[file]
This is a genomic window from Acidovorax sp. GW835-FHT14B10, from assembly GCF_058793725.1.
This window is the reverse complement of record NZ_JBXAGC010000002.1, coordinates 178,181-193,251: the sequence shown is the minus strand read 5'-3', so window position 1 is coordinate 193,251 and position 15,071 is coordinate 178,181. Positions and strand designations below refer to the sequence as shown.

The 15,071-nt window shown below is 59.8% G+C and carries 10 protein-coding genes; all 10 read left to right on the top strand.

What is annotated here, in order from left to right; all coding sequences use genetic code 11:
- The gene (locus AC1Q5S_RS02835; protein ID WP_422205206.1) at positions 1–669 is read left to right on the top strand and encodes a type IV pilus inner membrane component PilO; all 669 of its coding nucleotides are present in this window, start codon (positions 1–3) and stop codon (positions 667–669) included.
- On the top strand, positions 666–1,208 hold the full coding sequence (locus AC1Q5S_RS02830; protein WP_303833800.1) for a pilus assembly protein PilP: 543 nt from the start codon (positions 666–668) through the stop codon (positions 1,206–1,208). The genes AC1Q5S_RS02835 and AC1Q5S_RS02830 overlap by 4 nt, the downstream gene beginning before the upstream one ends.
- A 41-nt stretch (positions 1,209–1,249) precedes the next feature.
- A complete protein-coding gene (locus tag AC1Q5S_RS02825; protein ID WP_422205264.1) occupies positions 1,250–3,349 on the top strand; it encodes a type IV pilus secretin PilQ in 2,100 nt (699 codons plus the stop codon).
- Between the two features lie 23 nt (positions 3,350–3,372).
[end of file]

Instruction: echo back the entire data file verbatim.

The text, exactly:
This is a genomic window from Acidovorax sp. GW835-FHT14B10, from assembly GCF_058793725.1.
This window is the reverse complement of record NZ_JBXAGC010000002.1, coordinates 178,181-193,251: the sequence shown is the minus strand read 5'-3', so window position 1 is coordinate 193,251 and position 15,071 is coordinate 178,181. Positions and strand designations below refer to the sequence as shown.

The 15,071-nt window shown below is 59.8% G+C and carries 10 protein-coding genes; all 10 read left to right on the top strand.

What is annotated here, in order from left to right; all coding sequences use genetic code 11:
- The gene (locus AC1Q5S_RS02835; protein ID WP_422205206.1) at positions 1–669 is read left to right on the top strand and encodes a type IV pilus inner membrane component PilO; all 669 of its coding nucleotides are present in this window, start codon (positions 1–3) and stop codon (positions 667–669) included.
- On the top strand, positions 666–1,208 hold the full coding sequence (locus AC1Q5S_RS02830; protein WP_303833800.1) for a pilus assembly protein PilP: 543 nt from the start codon (positions 666–668) through the stop codon (positions 1,206–1,208). The genes AC1Q5S_RS02835 and AC1Q5S_RS02830 overlap by 4 nt, the downstream gene beginning before the upstream one ends.
- A 41-nt stretch (positions 1,209–1,249) precedes the next feature.
- A complete protein-coding gene (locus tag AC1Q5S_RS02825; protein ID WP_422205264.1) occupies positions 1,250–3,349 on the top strand; it encodes a type IV pilus secretin PilQ in 2,100 nt (699 codons plus the stop codon).
- Between the two features lie 23 nt (positions 3,350–3,372).